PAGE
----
Review of Missa Orbis Factor by Lindsay Koob –
American Record Guide (Mar/Apr 2009)
Albuquerque's Cathedral Church of St. John serves as both a champion of
Anglican and Episcopalian liturgical traditions and a source-via commissions
to major composers—of vital new sacred works. Firm evidence of both roles is
found in this recording.
The album's centerpiece is a marriage of two different settings of the Missa
Orbis Factor, an anonymous Gregorian Latin mass. The choral settings, by
Gerald Near (b. 1942), correspond to the Latin texts most commonly set by
composers: Kyrie, Gloria, Sanctus, Benedictus, and Agnus Dei. These are
interspersed with Peter Togni's (b. 1949) solo organ settings from his
Liturgical Suite, based on the same ancient plainchant themes.
Seeking a point of reference online, I found a partial performance of the
original Gregorian mass and learned that both composers were very true to
their source materials. Near's organ-supported choral arrangements never
stray far from the original melodies and rarely lose the limpid,
flowing'feel' of plainchant. Yet his imaginative, uncontrived harmonic
elaborations and the organ's subtle underpinnings lend the work a distinctly
modern aura. Likewise, Togni's organ interludes bear strong, if somewhat
more complex allegiance to the original themes. The net effect is quite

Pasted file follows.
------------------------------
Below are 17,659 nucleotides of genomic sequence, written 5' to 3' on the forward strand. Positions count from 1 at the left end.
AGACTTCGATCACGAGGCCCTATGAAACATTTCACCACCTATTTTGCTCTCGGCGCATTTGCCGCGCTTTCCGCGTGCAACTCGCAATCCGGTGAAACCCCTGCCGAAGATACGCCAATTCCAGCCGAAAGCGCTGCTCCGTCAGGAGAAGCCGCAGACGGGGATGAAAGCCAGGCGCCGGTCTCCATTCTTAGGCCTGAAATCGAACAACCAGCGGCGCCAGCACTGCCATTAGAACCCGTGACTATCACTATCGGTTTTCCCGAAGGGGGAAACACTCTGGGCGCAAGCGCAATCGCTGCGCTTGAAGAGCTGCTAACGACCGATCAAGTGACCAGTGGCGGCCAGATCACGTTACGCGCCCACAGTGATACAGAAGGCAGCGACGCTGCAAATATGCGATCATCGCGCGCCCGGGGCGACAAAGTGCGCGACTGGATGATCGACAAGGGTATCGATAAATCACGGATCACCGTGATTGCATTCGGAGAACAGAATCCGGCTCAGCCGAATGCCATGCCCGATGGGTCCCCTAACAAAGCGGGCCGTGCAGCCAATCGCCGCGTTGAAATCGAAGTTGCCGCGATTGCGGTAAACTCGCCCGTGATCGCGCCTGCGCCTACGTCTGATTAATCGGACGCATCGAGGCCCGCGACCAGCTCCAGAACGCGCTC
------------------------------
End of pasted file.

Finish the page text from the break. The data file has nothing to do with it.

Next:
ethereal and soothing.
Framing the mass at either end, we hear five other modern works. The program
begins with a beguiling setting of the classic Magnificat text set by the
late David Hogan (b. 1949), followed by 'New Every Morning is the Love'—a
very moving piece recently commissioned from Stephen Paulus (b. 1949).
Following the mass is Judith Bingham's classic Ave Verum Corpus text. The
final choral offering is 'The Head that Once was Crowned with Thorns', a
potent anthem by David Arcus (b. 1958). The program ends with Director of
Cathedral Music Quinn's own remarkable organ Toccata on Victimae Paschali
The Cathedral Choir is first-rate in every respect—definitely one of the
better American church ensembles I've heard lately. Raven's vivd sound does
them full justice; the booklet is complete and very informative.
Episcopalian choirmasters seeking to treat their congregations to accessible
and stirring new music are urged to check this one out.
Review of Missa Orbis Factor by Craig Smith – Pasatiempo,
Santa Fe New Mexican (Mar. 6-12, 2009)
Some good Raven CDs have come out of Albuquerque since Iain Quinn and Maxine
Thévenot took over the music program at the Cathedral of St. John several
years ago, including solo-organ discs by both and the premiere recording by
Las Cantantes, a University of New Mexico women's group conducted by
Thévenot. This release features Quinn and Thévenot conducting the mostly
volunteer cathedral choir and accompanying or soloing at the organ console.
The disc's anchor piece is former Santa Fean and noted American composer
Gerald Near's sensitive setting of the Gregorian "Orbis Factor" chant as a
Mass, plus Canadian composer Peter Togni's organ interpretation of the same